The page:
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News broadcast by BBC is inaccurate, says Hawass
The Minister of State for Antiquities announced that the BBC radio broadcast yesterday regarding the identification of 17 lost pyramids in Saqqara is inaccurate
Nevine El-Aref , Thursday 26 May 2011
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a satelite photos of Giza plateau

 

Minister of State for Antiquities (MSA) Zahi Hawass announced at the ministry in Zamalek that yesterday’s media reports that researchers from the University of Alabama in the United States had identified 17 lost pyramids and thousands of ancient Egyptian settlements via infrared images is not accurate.

Hawass told Ahram Online that satellite infrared images are only able to locate anomalies beneath the sand, which cannot be identified until archaeological research is carried out. “These anomalies could be anything: a house, a tomb, a temple or even geological features,” Hawass asserted.

He continued that these images offer assistance in discovering antiquities but are generally not accurate.

Hawass revealed that a few months ago satellite images conducted on the southern area of Saqqara necropolis revealed the existence of three huge anomalies. Archaeological inspection revealed they were remains of three pyramids previously excavated by the French Egyptologist Gustave Jequier during the late 19th century and early 20th century. Among these three pyramids is one belonging to a 13th dynasty king, Khangar.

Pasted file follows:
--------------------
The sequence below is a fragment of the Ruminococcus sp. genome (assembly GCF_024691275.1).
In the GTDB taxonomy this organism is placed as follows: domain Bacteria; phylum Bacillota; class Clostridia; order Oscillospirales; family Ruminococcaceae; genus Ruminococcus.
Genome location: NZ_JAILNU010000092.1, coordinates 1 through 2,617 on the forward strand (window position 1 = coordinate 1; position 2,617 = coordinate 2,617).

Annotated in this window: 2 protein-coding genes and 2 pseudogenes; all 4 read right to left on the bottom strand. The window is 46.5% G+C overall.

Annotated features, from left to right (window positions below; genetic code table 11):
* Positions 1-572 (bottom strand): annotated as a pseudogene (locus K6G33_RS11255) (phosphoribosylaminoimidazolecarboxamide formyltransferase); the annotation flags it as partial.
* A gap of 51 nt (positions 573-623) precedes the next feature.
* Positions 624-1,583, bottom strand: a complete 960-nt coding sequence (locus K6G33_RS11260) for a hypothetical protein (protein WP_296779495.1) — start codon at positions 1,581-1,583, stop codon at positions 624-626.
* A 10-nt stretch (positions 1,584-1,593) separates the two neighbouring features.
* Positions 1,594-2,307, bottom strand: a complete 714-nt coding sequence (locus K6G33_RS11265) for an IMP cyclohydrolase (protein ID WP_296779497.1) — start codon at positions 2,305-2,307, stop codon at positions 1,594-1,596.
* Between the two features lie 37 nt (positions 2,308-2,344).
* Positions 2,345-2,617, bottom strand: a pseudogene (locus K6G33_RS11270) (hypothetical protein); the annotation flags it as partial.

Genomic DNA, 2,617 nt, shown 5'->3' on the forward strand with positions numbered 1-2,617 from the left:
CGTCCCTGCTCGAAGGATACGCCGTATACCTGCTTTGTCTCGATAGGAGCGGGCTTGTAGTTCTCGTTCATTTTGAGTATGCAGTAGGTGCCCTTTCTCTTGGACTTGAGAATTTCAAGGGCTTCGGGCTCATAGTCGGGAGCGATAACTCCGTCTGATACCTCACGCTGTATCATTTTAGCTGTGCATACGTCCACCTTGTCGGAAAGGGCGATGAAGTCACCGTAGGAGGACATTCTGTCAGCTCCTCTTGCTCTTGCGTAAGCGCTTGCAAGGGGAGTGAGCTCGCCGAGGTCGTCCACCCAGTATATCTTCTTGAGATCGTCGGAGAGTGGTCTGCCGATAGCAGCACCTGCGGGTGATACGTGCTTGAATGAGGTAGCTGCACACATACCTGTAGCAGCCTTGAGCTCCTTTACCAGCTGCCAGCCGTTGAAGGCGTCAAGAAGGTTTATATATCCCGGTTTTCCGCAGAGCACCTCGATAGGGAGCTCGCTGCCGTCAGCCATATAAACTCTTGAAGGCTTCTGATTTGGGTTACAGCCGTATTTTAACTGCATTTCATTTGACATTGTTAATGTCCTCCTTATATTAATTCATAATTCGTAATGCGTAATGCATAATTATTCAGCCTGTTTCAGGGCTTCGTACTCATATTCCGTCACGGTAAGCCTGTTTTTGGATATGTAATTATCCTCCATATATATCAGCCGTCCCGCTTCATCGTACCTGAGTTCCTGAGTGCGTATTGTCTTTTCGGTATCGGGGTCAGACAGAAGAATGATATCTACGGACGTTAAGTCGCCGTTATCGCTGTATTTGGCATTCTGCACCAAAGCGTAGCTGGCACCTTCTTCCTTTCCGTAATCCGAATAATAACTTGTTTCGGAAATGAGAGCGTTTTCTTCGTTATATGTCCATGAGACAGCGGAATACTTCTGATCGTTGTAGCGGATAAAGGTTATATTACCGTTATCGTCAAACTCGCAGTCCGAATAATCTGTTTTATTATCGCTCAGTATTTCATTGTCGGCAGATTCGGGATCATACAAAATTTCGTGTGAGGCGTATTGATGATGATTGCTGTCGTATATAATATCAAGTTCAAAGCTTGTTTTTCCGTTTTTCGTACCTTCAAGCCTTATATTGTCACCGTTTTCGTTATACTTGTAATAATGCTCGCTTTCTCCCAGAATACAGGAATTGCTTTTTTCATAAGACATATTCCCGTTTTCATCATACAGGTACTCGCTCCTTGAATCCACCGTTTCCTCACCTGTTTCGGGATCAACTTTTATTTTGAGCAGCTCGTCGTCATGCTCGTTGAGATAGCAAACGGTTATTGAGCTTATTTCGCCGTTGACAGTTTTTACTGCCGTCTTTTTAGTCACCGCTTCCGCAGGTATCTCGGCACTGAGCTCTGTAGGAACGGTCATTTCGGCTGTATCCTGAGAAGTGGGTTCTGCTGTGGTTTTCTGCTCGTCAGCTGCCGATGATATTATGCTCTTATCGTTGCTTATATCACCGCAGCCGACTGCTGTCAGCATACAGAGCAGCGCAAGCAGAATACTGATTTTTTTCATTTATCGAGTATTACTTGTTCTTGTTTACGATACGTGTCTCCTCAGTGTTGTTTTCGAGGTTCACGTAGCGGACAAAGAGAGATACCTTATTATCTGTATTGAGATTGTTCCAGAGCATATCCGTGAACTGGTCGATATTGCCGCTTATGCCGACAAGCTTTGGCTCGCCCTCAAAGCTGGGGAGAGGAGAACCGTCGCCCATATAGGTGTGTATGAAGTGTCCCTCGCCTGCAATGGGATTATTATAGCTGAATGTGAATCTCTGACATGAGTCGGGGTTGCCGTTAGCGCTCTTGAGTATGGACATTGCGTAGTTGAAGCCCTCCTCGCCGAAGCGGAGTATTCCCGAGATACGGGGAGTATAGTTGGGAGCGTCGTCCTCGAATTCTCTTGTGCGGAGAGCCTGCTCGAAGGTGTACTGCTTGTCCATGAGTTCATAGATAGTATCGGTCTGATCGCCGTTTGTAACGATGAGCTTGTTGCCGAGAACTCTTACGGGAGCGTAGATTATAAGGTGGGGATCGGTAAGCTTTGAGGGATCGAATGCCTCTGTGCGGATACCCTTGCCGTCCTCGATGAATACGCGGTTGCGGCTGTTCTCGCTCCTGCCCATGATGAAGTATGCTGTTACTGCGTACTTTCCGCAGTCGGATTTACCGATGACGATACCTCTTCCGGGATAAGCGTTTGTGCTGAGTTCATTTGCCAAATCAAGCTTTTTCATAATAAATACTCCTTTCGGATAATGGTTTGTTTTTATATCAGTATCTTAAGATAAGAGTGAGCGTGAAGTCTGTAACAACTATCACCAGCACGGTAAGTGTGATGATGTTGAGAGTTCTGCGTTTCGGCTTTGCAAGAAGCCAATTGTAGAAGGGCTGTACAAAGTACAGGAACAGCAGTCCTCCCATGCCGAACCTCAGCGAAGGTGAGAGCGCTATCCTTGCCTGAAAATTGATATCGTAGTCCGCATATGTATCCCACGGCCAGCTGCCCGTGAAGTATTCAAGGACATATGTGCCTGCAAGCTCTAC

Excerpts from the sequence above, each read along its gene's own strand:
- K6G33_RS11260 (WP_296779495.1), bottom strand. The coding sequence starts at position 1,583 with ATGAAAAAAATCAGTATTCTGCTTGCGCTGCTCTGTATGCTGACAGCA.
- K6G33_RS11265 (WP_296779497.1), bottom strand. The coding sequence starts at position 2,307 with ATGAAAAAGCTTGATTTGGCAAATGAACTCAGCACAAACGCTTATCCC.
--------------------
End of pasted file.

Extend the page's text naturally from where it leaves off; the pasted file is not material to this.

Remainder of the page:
The base of a new pyramid has been found behind it, said Hawass, and an MSA team of archaeologists is still excavating to reach the rest of it. The owner of this pyramid is still unknown.

Over the last 20 years two new pyramids were located by an archaeological team led by Hawass in Giza and Saqqara. The first was found beside Khufu’s pyramid in Giza and the second is neighbouring king Teti’s pyramid in Saqqara.

For his part Harvey Lilley, producer of BBC Satellite project sent his apologies to Hawass. In an email obtained by Ahram Online, Lilley wrote: “Many apologies to you but this story was published before the official BBC press release was approved and released by us.... So as things stand I am not quite sure yet how the story broke without us doing you the courtesy of consulting you beforehand.”

According to MSA regulations, it is prohibited for any mission to announce a discovery before notifying and obtaining the approval of the MSA.





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Mombasa69
13-06-2011 01:14pm
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Orthodox History is History
Göbekli Tepe has already been proved beyond doubt to be 12,000 years old at least, this fact alone turns orthodox history inside out and people like Hawass hate it.
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5



Samuel Laboy
03-06-2011 06:25am
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Great Pyramid